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Thursday, November 01, 2007

Miles of seaside magic

"Miles of seaside magic" is an article written by Richard Cornell in yesterday's EveningStar24 of U.K.. It is what I think a poetic prose of why the seaside beach is so enchanting and seductive in spite of the possible dangers looming behind. I found some equally enchanting pictures of Felixstowe from here to accompany the prose.

Here's part of his narration:
ON clear blue mornings, before everyone is up, when the sea is calm as a mill pond and clouds hang on the horizon like distant misty mountains, there is nowhere quite like Felixstowe.

There is a cool crispness in the air, and the only sounds are the scrunch of your footsteps on the shingle, and the gentle lapping of the waves, pulling at the pebbles, and the mewing of hungry gulls whirling overhead.
In one direction there are ships at anchor, lurking like huge beasts waiting to berth at the port.

In the other the fine century-old promenade stretching two miles, with views across to hazy Walton-on-the-Naze and the monster cranes of the port standing guard over the harbour and town.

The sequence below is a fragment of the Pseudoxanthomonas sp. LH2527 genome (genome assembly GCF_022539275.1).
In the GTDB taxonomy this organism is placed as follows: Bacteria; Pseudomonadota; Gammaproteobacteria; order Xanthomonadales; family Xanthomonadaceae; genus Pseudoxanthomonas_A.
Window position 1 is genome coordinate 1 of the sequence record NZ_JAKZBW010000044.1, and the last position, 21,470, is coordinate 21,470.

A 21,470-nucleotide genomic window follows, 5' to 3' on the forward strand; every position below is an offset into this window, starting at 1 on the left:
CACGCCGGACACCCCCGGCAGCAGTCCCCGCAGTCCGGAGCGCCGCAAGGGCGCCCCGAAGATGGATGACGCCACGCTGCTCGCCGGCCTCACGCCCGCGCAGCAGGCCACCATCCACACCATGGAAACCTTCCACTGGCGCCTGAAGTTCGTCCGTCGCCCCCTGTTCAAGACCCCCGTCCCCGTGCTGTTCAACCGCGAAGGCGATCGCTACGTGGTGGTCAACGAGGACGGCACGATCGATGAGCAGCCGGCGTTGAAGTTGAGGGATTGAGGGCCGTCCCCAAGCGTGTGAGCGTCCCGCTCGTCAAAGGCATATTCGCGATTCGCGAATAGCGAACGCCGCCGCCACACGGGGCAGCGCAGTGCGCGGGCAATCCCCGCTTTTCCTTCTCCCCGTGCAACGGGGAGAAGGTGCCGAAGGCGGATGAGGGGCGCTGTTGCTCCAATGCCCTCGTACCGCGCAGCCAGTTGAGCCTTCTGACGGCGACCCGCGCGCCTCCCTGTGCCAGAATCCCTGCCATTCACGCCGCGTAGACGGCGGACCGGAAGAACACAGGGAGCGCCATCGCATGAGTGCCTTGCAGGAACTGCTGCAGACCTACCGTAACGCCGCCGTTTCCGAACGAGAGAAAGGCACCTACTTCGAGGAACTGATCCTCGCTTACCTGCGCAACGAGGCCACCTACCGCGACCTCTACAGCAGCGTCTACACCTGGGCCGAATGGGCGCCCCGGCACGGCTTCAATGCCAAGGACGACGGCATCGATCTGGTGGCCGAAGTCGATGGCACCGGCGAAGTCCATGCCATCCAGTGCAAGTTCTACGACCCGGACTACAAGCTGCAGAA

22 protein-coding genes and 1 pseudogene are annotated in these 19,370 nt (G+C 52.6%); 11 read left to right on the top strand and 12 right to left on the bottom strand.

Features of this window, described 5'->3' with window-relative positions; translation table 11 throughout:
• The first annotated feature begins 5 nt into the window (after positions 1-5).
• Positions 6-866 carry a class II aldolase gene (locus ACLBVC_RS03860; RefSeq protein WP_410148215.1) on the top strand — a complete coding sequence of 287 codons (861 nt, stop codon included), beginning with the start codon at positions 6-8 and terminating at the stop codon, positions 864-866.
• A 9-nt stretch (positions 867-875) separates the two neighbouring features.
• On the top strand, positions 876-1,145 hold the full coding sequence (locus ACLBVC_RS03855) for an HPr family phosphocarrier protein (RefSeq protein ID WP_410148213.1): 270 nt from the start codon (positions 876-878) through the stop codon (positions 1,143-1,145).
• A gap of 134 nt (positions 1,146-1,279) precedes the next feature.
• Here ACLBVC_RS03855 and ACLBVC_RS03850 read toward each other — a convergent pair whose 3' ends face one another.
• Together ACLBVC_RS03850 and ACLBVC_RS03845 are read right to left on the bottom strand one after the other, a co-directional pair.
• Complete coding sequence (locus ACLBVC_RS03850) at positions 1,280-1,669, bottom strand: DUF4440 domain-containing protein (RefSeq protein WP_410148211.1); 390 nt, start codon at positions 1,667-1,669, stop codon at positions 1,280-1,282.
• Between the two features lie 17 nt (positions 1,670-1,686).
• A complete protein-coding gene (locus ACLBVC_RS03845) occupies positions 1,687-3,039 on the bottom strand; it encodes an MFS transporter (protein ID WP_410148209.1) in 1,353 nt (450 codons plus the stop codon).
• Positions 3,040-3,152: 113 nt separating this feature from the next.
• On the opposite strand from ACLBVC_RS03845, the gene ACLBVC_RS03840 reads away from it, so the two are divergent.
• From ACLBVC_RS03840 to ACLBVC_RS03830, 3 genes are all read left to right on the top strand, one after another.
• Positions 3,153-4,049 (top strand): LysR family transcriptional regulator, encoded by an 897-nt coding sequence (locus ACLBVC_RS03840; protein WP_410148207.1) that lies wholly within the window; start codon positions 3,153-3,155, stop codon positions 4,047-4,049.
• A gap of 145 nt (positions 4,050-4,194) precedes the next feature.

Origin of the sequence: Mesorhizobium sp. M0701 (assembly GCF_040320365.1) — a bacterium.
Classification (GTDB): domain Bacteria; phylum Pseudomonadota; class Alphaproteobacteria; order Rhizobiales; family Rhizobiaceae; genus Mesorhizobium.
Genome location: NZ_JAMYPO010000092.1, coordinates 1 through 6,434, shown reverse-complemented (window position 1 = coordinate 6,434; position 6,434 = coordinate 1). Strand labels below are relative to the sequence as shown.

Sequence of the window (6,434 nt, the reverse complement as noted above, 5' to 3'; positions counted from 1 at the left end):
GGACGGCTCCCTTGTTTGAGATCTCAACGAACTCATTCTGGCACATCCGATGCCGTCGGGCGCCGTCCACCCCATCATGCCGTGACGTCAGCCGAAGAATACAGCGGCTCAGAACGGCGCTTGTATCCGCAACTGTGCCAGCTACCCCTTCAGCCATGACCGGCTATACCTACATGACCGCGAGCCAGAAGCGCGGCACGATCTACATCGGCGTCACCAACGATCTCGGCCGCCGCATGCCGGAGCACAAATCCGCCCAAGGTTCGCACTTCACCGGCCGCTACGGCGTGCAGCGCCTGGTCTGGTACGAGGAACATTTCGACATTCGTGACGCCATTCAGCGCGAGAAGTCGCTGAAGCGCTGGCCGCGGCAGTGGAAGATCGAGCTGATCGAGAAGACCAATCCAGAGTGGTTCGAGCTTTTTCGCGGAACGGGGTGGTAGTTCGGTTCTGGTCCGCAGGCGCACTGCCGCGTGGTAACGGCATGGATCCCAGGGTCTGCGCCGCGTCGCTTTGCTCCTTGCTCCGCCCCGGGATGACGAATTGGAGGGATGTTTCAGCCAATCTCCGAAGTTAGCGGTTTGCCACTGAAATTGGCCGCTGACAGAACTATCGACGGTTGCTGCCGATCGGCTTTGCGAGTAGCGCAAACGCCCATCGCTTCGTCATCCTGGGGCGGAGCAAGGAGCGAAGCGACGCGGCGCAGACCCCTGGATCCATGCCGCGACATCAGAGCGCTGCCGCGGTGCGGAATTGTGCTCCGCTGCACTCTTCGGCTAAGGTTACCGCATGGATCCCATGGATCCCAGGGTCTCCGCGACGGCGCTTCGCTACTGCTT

Living by the sea is a constant joy.
Many people in the town say they hardly ever see the sea - looking to Ipswich for their jobs and leisure, perhaps visiting the beach or market on a sunny Sunday.

But I have to see the sea every day.

It's constantly changing: moods, colours, waves. From the calm, warm blue of a summer's day to the drama of a dirty brown or steely grey winter sea as it pounds the shores, huge concrete-breaking waves smashing against the prom, shooting spray into the air, it is never dull.
Yes, it is never dull and it is a constant joy. But just never, ever, let your guard down. High tides, sudden storm, and nearshore freaque waves are always simmering out there. By all means wear a life vest all the time while you are out there just in case.

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